In addition to the impressive intake and exhaust ports, the TFS aluminum heads also featured 2.02 intake and 1.60 exhaust stainless steel valves, bronze valve guides and Viton valve seals. Our heads were set up with 1.46-inch valve springs that offered 125 pounds of seat pressure (@ 1.78 installed height) and enough coil bind clearance to allow a .600 lift cam. The heads also featured chrome-moly rocker studs, ARP guide plates and 7 degree locks and retainers.
One of the keys to obtaining maximum performance from any combination is the camshaft. Lucky for us, TFS saw fit to choose a dyno-proven camshaft profile designed to work in conjunction with their high-flow aluminum cylinder heads. Working in conjunction with the intake manifold, the cam profile helps determine the operating rpm range of the combination. You will note that all of the TFS combinations, from 350 hp to 500 hp, included the same 23 degree aluminum heads, but specified different cam profiles to coincide with the recommended intake/carb combinations to produce the desired power level. We were looking for impressive power, so we decided to opt for the Pro Street combination that included a pretty healthy hydraulic roller cam profile. The dual-pattern TFS cam supplied in our Pro Street kit offered .558 lift (intake and exhaust) but a 246/254-duration split at .050. The 112 degree lobe separation angle should help tame the cam somewhat by improving the idle vacuum and broadening the torque curve without sacrificing power. The hydraulic roller cam was designed to fit in our early (non-roller) block. The cam provided the specified lift values working in conjunction with a set of 1.5 ratio roller rockers supplied with the engine kit. The roller rockers helped ensure that our valves were supplied all the lift specified by the cam profile. Stock stamped steel rockers are prone to inconsistent ratios, deflection and even breakage, none of which are desirable qualities in a performance rocker.
As mentioned earlier, TFS specified that the Pro Street combination be run with an Edelbrock Performer RPM Air Gap intake and 750 Holley (or Barry Grant) carb. Though the highlights of the TFS engine kit were indeed the hydraulic roller cam and aluminum cylinder heads, the kit included a great many other smaller, but no less important, components. Our TFS Pro Street kit also included a pushrod length checker to verify the required pushrod length with our hydraulic roller cam and adjustable roller rockers. We liked the fact that the kit also came with a complete gasket set, including everything needed to install the new heads, cam and rockers onto the awaiting short-block.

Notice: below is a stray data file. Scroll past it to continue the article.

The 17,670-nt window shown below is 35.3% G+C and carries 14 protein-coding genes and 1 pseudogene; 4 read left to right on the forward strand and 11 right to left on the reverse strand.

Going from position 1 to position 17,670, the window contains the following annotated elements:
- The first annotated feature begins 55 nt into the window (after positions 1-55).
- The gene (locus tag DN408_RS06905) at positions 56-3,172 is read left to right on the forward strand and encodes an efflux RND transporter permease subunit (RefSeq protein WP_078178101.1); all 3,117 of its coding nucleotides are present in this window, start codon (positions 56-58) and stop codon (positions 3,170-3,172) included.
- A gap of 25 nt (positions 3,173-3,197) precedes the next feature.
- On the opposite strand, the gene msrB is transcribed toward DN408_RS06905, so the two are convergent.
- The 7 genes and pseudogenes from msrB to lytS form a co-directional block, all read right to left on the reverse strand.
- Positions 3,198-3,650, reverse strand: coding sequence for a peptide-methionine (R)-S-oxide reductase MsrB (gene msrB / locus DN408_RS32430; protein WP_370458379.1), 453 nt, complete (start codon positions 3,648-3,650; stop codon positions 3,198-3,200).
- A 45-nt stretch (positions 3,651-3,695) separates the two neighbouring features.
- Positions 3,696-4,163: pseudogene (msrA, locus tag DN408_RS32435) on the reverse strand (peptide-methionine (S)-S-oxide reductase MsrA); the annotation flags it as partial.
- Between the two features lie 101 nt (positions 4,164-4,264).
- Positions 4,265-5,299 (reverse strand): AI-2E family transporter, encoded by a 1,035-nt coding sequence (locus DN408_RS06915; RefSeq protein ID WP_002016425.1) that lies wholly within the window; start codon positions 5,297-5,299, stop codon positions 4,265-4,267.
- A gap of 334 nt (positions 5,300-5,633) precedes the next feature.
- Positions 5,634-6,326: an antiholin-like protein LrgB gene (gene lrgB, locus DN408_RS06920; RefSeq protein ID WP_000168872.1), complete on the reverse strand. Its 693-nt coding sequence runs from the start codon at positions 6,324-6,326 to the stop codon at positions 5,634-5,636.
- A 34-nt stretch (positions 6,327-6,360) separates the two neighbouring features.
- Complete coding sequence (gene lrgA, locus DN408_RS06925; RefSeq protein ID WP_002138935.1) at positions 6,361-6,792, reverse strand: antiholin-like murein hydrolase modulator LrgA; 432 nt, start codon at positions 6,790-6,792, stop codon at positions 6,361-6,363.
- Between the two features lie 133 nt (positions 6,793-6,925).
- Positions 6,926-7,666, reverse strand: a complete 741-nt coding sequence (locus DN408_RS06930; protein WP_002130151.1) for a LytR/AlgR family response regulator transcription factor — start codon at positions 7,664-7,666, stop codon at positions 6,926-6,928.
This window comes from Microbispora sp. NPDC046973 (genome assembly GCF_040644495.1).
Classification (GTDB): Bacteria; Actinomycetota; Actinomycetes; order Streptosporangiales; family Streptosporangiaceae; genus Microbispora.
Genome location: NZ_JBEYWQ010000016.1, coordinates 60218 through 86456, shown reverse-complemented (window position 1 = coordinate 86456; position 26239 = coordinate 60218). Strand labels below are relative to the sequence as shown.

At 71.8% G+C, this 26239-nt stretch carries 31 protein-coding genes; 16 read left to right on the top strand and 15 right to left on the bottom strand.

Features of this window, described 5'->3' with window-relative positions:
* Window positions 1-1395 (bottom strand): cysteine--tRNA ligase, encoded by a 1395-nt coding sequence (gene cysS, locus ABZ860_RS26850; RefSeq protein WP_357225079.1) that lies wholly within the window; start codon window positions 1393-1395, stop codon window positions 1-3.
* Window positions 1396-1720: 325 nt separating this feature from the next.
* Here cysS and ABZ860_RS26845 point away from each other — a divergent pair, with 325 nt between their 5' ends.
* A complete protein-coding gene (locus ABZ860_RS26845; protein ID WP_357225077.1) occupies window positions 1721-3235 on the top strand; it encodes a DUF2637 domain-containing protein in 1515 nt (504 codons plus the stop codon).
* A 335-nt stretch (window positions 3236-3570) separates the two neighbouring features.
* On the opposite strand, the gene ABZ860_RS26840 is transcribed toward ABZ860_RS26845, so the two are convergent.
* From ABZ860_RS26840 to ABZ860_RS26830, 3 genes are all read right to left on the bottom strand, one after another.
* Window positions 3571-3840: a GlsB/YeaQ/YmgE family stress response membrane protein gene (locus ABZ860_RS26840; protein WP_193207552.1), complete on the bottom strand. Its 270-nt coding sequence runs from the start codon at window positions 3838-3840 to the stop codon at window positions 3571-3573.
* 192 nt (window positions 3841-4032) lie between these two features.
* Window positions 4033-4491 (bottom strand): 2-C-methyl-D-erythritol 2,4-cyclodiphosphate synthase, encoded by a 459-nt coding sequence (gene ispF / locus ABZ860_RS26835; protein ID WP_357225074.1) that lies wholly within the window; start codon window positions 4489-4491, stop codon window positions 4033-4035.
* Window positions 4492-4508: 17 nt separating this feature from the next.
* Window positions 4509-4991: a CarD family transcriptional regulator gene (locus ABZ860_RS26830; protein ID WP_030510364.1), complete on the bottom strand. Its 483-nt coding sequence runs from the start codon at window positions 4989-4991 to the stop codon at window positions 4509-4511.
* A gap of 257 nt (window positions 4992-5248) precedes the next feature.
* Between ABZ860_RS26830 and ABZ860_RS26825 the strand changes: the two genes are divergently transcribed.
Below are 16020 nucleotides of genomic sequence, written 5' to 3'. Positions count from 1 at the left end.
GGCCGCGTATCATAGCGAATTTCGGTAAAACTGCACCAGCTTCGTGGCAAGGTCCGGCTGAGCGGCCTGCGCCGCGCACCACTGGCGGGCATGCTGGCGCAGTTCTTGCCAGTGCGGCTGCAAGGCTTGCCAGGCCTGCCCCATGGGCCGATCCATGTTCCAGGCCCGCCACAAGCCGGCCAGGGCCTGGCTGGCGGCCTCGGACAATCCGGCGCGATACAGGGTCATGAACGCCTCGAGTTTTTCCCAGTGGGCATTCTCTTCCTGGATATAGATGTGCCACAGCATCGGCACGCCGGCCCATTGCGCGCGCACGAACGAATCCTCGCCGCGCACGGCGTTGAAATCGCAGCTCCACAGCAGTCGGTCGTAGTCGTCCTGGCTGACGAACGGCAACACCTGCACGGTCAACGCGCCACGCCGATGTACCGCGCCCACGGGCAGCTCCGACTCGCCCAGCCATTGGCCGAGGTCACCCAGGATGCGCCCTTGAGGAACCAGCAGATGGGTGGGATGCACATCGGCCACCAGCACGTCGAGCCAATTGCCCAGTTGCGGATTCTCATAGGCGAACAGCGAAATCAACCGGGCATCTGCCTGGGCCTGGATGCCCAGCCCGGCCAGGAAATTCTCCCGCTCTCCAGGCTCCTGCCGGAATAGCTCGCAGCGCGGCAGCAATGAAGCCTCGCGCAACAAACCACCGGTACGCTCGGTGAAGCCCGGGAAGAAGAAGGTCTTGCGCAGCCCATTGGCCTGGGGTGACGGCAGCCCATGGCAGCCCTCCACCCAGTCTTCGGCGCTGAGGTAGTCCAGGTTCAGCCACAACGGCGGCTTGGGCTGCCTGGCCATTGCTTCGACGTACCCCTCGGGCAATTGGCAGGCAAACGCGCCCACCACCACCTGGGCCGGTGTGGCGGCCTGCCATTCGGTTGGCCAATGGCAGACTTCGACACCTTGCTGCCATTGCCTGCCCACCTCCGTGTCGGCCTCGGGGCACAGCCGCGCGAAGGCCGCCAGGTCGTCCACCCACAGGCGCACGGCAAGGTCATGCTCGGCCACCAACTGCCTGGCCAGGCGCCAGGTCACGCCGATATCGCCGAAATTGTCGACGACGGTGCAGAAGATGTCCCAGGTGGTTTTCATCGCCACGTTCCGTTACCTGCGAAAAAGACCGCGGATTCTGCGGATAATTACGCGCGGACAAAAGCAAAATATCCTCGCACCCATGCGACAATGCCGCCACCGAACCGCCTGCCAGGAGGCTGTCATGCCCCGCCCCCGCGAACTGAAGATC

TFS also includes a new double-roller timing chain, ARP head bolts and the necessary cam button spacer and locking plate for our hydraulic roller cam. The cam button and spacer were used to limit cam walk, something necessary when installing hydraulic roller cams. Flat tappet cams lobes are angle-ground to keep the cam from walking forward. Hydraulic (and solid) roller cams do not feature this angle on the lobes, so some method of retention is necessary. The provided cam button rested against the front cover to limit cam movement.
To put the engine kit to the test, we installed the complete system on a typical 350 short-block. The SBC featured a cast crank, forged rods and forged flat-top pistons with valve reliefs. The block was of the more desirable 4-bolt main variety, but that was more of an unnecessary luxury at this power level. The TFS hydraulic roller cam and lifters were installed, but only after checking proper cam button clearance. Using our handy dandy pushrod length checker, we mocked the TFS heads and rocker arms in place then checked for the optimum pushrod length for our combination. This, as well as the cam button measurement, would be unnecessary when installing a standard hydraulic flat tappet cam. We just liked the idea of having improved ramp rates and reduced friction offered by the hydraulic roller profile. Using the supplied gasket set, we installed the TFS aluminum heads using the supplied ARP head bolts. It sure was nice not to have to search for all the hardware and gaskets while performing the install. Next came the ARP rocker studs, the 1.5-ratio roller rockers and finally the RPM Air Gap intake, Barry Grant 750 carb and MSD distributor. We finished off the combination with an electric fuel pump and a set of Hooker 1 3/4-inch (street rod) headers feeding a 3-inch dual exhaust system (basically collector extensions).With our motor at the ready, we put the TFS Pro Street Engine kit to the test on the dyno. After a brief warm up, the 350 Chevy pumped out some impressive power numbers, even more than expected. The 445/405 designation for the expected peak horsepower and torque numbers by TFS was, to say the least, very conservative. Our 355 Chevy bettered the advertised horsepower numbers offered by the supplied TFS literature at just 4900 rpm. Equipped with the TFS Pro Street heads, cam and roller rockers, our 355 Chevy produced 506 hp at 6100 rpm.
Every bit as impressive was the torque production, especially considering the rather wild cam timing. Rated to produce 405 lb-ft of peak torque, our 355 Chevy never produced less than 420 lb-ft and offered a peak torque reading of 463 lb-ft at 5000 rpm. Credit the torque producing nature of the dual-plane intake used on the combination for the impressive torque production. In retrospect, we would like to have seen what the combination ran like with a single-plane intake, but had no time to test the theory. Were this motor going in a street car (and not just a dyno exercise) we probably would have chosen a slightly smaller cam profile. If cost were an issue, we'd opt for one of the less expensive hydraulic flat-tappet cam combinations, but there is no denying the impressive results offered by the TFS Pro Street package.